Social media is such a great tool. Don’t you agree? Only a few decades ago people were supposed to wait for days (best case scenario) in order to get in touch with someone. And nowadays, every person you desire to get in contact with is pretty much a fingertip away!
Indeed, social media has brought us closer together with friends and family, and also as humans. It fosters dialogues and enables us to build relationships, learn from each other and sets the stage for networking and creating new connections.
It’s safe to say that social media helps us collaborate, too. Collaboration has always been an important element in driving [human] progress. Throughout history breakthrough ideas have become reality not only because of the bright, innovative minds of impactful scientists and entrepreneurs, but also because of the enthusiastic, skilled and hard-working people that collaborated to bring those concepts to life. It is about creating the right context and pulling in smart people. It sounds a lot like what social media platforms do, right?
So what do social media and collaboration platforms have in common?
Well, both function pretty much the same way. Take collaboration as an example. To have collaboration, you need four key components: people, shared interests and aspirations, valuable input to contribute with, and environment (physical or digital). With social media the case is similar: you need people with common interests that have an input (not necessarily of value, still content creation is the backbone of such a medium) and a place to act as a host for the dialogue. But the one factor that both have in common and need to exist is engagement.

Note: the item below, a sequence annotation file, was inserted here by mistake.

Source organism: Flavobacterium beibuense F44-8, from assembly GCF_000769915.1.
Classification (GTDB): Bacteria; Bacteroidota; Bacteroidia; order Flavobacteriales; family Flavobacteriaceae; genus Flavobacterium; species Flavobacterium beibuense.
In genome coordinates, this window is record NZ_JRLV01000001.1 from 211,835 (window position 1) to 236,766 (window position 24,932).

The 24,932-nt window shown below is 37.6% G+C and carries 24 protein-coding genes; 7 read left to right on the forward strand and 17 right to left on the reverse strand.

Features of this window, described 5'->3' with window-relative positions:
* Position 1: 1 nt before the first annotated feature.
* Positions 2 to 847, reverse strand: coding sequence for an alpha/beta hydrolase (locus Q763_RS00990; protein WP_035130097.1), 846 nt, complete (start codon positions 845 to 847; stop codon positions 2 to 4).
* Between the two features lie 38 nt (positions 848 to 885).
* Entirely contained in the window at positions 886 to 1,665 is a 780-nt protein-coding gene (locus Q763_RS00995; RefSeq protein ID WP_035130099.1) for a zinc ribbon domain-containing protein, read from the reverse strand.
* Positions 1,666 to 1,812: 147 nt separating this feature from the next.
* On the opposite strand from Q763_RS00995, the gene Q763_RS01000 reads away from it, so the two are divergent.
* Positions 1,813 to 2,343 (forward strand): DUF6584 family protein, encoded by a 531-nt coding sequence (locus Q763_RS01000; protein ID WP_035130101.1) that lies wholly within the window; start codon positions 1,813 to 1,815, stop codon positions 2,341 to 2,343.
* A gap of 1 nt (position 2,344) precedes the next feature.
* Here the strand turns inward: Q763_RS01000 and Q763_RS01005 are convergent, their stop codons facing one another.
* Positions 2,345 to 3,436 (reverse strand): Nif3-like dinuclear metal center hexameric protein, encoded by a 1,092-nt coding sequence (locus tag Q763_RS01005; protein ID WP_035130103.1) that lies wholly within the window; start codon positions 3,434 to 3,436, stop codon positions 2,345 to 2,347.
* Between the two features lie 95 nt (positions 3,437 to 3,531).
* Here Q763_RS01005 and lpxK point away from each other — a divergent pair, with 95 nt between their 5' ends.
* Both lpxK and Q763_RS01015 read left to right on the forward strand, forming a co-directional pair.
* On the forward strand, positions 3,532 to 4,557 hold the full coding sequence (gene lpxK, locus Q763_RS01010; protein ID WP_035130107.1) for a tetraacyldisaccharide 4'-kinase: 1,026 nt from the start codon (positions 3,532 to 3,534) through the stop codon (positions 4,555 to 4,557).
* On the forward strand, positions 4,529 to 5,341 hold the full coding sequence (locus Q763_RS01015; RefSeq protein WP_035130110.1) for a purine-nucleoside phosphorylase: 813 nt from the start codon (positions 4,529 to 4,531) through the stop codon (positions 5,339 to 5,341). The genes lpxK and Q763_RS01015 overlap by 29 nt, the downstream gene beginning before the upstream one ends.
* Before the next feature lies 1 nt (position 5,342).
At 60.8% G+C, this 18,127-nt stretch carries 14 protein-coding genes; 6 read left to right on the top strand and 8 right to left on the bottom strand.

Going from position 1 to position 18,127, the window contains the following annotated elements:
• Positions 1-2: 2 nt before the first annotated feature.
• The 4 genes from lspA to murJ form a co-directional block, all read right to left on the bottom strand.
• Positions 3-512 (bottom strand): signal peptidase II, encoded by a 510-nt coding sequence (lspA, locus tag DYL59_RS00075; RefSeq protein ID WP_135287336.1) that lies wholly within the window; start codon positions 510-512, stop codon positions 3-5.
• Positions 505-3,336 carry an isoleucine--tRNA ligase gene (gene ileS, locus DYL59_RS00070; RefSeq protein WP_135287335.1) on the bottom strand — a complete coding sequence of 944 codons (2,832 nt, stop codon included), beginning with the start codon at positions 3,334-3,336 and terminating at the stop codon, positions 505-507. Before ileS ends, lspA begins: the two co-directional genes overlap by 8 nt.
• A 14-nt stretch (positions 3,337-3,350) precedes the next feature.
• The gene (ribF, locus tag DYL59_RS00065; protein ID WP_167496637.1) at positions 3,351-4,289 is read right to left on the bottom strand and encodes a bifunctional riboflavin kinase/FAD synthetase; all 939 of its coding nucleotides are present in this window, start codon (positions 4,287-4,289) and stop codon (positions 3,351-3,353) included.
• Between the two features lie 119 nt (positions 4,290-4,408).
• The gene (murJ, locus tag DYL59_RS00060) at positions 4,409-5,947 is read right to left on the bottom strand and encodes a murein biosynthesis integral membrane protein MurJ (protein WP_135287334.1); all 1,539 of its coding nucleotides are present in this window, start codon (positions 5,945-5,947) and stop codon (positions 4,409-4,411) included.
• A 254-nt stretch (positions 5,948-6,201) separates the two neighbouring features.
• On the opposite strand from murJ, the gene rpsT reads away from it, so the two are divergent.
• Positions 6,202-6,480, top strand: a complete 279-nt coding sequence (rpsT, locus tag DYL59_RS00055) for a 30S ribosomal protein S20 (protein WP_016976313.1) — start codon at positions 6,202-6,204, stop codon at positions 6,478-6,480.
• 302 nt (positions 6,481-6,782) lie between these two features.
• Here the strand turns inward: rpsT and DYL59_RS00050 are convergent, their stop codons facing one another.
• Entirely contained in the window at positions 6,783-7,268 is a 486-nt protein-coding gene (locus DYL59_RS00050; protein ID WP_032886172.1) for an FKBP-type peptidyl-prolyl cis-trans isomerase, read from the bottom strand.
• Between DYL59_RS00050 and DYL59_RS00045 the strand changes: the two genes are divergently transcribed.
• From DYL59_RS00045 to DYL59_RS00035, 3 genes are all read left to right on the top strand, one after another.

Without engagement social media platforms will not be any different from digital newspapers. Luckily, this is exactly what they be great at – creating a dialogue and maintaining the engagement. Take Facebook, for instance. One picture of the Grumpy Cat can start a dialogue of hundreds of people who have never met in real life, and an avalanche of shares and likes. In a similar manner, a single short message on Twitter can pull hundreds of people into a discussion. Every post or comment is another foundation for a new collaboration session and the levels of engagement are quite astounding.
On the other hand, many collaboration campaigns and platforms lack the ability to foster an effective dialogue and build a strong collaboration environment. And this is why they fail to deliver the results they aspire for. Low engagement rates mean less retention of collaborators and contributors on the platform, and dozens of half-done drafts and not many submissions to build upon. In other words, a failed campaign. It is not enough anymore, to pose a question, challenge or a concept and wait for the bright ideas to come in. It’s about engagement and for a collaboration platform to be as successful as it could be, it means that we need to learn how to be better at creating a more appealing (ddigital) environment.
Social media plays a big part in our lives and it only makes sense that we take advantage of what it can teach us. It brings us together and fosters micro-collaborations that we all like being involved in. If social media’s approach works, could it also work for collaboration platforms? We believe it would and every innovation manager should learn the fundamentals of companies who master social media. Whether it is Buzzfeed, Upcoming or our big blue friend Facebook, your collaboration efforts can only benefit from this.